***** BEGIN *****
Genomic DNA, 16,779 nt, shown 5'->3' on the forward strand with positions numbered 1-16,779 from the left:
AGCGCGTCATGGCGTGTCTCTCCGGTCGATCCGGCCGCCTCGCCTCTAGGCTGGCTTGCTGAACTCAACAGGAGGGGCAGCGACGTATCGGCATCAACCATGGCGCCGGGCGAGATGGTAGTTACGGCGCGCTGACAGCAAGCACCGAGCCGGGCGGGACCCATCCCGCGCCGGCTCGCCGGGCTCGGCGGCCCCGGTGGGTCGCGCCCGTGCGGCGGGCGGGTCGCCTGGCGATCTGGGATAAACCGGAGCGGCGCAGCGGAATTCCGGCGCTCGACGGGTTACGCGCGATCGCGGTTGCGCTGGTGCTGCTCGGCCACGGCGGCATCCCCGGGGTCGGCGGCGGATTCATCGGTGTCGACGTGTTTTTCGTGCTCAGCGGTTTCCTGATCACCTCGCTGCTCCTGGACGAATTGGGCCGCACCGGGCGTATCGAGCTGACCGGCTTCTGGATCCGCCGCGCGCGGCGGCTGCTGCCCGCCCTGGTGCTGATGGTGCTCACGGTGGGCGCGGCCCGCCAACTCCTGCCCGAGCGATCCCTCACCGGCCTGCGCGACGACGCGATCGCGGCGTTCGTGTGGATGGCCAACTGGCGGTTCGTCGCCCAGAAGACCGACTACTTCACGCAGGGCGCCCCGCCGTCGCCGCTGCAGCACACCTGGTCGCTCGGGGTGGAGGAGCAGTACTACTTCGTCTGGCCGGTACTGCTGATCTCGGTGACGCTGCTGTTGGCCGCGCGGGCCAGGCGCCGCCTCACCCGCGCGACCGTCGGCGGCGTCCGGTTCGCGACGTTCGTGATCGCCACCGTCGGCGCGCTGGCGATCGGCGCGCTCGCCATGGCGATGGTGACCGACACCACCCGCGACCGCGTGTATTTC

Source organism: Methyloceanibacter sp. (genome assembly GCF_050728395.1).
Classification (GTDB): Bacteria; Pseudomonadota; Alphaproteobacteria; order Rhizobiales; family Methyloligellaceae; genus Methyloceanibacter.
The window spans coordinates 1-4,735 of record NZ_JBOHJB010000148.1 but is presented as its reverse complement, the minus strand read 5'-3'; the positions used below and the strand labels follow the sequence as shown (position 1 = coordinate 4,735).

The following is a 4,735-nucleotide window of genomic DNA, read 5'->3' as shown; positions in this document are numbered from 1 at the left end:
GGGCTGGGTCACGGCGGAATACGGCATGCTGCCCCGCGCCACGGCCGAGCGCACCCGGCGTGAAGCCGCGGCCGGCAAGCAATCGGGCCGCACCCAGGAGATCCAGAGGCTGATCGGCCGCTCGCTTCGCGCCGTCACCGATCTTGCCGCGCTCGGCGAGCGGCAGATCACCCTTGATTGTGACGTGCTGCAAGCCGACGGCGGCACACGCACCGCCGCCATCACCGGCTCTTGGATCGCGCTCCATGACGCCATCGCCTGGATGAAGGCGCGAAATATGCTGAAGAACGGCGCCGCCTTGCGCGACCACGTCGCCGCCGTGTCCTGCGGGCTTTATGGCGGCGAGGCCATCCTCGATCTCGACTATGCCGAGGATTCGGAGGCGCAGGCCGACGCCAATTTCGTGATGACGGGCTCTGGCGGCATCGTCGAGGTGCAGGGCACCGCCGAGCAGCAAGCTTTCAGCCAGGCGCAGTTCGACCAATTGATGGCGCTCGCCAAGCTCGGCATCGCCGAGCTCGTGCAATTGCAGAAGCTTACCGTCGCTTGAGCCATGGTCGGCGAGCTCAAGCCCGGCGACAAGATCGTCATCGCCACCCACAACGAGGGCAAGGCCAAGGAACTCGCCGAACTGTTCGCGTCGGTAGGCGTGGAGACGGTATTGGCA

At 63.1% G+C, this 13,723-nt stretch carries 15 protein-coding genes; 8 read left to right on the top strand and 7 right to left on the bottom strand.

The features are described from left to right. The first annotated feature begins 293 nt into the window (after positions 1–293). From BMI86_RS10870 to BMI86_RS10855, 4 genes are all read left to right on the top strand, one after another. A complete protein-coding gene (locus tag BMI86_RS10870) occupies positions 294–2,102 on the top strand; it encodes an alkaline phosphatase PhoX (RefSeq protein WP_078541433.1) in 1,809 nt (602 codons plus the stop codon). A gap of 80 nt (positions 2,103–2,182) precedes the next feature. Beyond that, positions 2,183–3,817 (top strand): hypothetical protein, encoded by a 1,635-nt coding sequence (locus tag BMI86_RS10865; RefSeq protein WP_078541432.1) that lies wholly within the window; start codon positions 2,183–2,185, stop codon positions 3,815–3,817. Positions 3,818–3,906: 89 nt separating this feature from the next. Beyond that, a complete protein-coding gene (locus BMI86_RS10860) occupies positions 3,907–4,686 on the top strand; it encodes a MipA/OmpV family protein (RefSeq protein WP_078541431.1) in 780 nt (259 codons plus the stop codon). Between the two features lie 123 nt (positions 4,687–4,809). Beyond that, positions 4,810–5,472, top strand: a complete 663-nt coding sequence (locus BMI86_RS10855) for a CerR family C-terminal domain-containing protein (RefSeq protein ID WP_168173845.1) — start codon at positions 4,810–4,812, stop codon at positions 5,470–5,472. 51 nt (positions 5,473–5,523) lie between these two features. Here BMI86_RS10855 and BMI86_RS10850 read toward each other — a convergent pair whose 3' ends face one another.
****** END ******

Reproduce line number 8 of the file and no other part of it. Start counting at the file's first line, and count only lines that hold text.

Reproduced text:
At 63.1% G+C, this 13,723-nt stretch carries 15 protein-coding genes; 8 read left to right on the top strand and 7 right to left on the bottom strand.